Facebook comment confirms "deep fault lines" in S'pore society: K Shanmugam
Updated 06:11 PM Oct 08, 2012
SINGAPORE - Ex-NTUC staff Amy Cheong's Facebook comments have confirmed that there are "deep fault lines" based on race/religion in Singapore society, said Foreign Affairs and Law Minister K Shanmugam today.
Writing in a Facebook post, Mr Shanmugam said Ms Cheong's comments and conduct "are shameful and completely unacceptable".
"This confirms what I had long suspected and said: there are deep fault lines in our society, based on race/religion," he wrote.
Ms Cheong had posted a comment on Malay weddings at void decks on her personal Facebook page on Sunday. In response, the NTUC today said it terminated the services of Ms Cheong, who was an Assistant Director in its Membership Department.
Noting that the emergence of the Internet and social media "frees some people to say what is really in their hearts", Mr Shanmugam said: " Her comments reflect a deep seated racist attitude coupled with contempt for those who are less well off, or who wish to spend less."
Referring to a 2002 speech he had made in Parliament, where Mr Shanmugam urged Singaporeans to reflect on the attitudes of non Malays are towards Malays, he added: "We will be a truly civilised society only when we deep in our hearts accept everyone as equal."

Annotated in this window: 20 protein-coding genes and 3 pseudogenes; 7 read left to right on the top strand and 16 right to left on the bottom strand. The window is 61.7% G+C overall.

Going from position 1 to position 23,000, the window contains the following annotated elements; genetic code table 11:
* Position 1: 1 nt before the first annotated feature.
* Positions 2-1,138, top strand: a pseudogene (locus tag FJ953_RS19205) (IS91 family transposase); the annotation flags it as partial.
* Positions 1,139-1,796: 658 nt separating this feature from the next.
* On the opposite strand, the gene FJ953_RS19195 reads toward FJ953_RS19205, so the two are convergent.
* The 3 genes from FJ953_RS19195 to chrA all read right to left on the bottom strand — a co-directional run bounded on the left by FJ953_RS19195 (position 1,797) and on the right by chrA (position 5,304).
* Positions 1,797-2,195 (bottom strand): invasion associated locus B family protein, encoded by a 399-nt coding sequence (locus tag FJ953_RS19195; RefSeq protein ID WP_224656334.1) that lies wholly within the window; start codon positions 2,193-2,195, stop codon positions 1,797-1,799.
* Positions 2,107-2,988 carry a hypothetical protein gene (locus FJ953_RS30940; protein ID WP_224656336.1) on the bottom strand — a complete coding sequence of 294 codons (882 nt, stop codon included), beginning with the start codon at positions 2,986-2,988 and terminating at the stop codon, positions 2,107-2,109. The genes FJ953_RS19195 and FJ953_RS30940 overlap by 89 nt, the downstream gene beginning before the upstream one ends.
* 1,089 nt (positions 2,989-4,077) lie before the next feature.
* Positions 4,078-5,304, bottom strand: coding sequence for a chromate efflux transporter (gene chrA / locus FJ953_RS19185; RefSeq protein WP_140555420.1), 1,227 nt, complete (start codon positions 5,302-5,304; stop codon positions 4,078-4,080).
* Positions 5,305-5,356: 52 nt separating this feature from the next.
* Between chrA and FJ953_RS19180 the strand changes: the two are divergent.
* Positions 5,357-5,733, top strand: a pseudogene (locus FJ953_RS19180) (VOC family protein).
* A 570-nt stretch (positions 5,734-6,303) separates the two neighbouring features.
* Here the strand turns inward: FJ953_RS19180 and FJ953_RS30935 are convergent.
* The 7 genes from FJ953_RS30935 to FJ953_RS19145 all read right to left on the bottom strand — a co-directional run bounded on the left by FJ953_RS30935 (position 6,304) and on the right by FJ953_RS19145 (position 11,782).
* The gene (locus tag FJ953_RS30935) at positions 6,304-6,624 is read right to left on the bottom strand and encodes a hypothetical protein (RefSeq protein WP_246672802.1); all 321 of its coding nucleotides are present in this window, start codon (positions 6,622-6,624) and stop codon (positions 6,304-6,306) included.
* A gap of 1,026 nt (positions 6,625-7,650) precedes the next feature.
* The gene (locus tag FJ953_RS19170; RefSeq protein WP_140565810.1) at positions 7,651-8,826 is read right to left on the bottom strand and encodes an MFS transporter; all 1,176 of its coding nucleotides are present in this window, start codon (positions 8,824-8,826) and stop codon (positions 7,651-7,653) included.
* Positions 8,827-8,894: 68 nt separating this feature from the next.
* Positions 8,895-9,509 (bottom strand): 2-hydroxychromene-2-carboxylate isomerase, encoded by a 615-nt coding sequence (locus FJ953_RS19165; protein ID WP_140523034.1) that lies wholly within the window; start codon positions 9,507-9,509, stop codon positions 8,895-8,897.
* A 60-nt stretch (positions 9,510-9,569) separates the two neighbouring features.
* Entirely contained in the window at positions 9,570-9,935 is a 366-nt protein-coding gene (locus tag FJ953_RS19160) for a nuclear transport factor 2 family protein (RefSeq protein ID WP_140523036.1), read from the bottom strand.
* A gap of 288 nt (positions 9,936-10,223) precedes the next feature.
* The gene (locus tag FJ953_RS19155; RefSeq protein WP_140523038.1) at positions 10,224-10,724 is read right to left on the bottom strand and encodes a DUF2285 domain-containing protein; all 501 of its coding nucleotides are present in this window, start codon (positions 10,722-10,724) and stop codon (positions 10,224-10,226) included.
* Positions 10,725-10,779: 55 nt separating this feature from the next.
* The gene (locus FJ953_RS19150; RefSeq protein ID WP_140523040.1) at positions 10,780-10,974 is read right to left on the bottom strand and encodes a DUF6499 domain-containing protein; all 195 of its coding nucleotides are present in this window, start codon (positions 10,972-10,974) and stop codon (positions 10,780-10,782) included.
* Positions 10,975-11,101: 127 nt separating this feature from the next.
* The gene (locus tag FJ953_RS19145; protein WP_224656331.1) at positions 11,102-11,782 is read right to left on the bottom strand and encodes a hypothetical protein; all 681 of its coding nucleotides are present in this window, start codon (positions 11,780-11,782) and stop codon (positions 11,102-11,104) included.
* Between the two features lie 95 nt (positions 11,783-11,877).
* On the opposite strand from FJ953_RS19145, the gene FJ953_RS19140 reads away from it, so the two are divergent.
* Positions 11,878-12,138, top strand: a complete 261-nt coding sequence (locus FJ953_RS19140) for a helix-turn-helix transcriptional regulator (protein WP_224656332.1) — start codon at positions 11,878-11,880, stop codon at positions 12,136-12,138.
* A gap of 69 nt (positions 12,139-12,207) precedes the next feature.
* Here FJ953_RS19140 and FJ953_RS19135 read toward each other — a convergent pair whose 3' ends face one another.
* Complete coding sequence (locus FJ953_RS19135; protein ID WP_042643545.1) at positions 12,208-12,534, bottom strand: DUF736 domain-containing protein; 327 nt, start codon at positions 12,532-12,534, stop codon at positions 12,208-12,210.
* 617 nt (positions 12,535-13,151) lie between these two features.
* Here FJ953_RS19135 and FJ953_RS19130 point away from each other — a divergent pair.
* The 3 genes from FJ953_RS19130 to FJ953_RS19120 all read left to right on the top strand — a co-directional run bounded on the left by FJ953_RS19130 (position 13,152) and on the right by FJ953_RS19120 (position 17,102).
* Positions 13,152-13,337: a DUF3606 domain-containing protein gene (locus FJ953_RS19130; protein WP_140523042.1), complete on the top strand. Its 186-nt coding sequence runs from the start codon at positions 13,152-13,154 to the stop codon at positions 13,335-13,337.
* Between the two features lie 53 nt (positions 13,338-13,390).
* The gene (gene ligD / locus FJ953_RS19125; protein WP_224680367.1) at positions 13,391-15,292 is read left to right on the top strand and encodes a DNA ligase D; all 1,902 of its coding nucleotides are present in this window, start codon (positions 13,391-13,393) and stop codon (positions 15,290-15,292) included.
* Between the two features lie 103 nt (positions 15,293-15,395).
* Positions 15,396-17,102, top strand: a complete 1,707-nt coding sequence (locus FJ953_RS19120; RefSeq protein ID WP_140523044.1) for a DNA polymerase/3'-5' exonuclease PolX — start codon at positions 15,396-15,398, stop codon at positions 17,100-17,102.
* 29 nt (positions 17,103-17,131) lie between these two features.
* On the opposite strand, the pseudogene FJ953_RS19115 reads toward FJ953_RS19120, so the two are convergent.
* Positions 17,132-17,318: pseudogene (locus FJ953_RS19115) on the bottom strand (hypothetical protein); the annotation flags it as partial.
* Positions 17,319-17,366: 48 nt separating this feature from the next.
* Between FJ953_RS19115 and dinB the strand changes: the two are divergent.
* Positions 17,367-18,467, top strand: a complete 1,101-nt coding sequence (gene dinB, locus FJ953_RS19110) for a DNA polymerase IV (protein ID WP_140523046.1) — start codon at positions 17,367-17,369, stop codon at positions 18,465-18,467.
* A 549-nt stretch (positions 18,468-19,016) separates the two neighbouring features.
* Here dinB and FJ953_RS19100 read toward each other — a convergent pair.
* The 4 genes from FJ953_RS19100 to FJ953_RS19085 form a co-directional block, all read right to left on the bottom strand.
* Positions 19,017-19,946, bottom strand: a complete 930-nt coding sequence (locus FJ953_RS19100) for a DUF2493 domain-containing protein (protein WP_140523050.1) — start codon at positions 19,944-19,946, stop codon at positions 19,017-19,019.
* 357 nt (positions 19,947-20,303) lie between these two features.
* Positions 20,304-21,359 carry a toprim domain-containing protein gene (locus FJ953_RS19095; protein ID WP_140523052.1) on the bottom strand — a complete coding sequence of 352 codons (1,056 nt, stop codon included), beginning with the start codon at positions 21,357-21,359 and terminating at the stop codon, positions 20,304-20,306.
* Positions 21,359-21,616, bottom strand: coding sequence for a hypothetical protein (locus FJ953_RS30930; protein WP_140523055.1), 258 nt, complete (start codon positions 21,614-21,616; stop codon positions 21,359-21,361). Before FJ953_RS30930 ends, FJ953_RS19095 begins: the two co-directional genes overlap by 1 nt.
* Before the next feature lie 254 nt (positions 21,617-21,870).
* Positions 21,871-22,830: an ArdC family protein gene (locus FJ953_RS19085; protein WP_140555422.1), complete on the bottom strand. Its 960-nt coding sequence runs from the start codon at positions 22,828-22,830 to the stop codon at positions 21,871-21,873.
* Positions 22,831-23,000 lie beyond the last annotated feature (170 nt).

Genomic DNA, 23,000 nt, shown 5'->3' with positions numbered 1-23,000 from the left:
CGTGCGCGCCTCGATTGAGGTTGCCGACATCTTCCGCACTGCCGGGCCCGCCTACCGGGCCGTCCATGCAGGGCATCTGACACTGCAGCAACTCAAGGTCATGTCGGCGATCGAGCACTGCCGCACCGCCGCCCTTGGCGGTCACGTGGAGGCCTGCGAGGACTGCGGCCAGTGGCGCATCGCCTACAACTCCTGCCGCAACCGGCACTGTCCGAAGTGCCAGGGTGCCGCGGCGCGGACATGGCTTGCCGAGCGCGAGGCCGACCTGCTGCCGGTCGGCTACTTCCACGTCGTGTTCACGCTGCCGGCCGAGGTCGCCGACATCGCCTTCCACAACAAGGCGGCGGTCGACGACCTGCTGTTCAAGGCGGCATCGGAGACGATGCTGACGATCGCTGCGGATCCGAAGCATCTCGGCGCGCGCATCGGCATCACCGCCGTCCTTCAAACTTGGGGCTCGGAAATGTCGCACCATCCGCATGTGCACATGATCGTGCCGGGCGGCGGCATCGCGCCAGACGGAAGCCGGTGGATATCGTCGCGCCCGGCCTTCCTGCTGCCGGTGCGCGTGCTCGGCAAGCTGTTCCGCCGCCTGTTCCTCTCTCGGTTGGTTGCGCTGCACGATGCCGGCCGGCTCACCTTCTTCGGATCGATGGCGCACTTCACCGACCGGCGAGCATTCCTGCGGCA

"I am glad that NTUC took swift action to terminate her employment. This should send a message that such conduct will not be tolerated," he said.
Deputy Prime Minister Tharman Shanmugaratnam today also commended the NTUC for its quick action in terminating Ms Cheong.
In a Facebook post, Mr Tharman said her comments were offensive not only to Malay-Muslims, but to the rest who value Singapore's multi-racial spirit.
Earlier today, Acting Manpower Minister Tan Chuan-Jin wrote on his Facebook page that he "embrace(s) and celebrate(s)" Singapore's diversity.
While many activities, such as the burning of offerings, void deck funerals and weddings, could seem to "intrude into our personal space", Mr Tan urged Singaporeans to "give and take".
"Many are proud of this colourful tapestry that we have here. This is part of what it means to be Singaporean. The reaction of some individuals do not reflect the values that the rest of us hold on to," he said.
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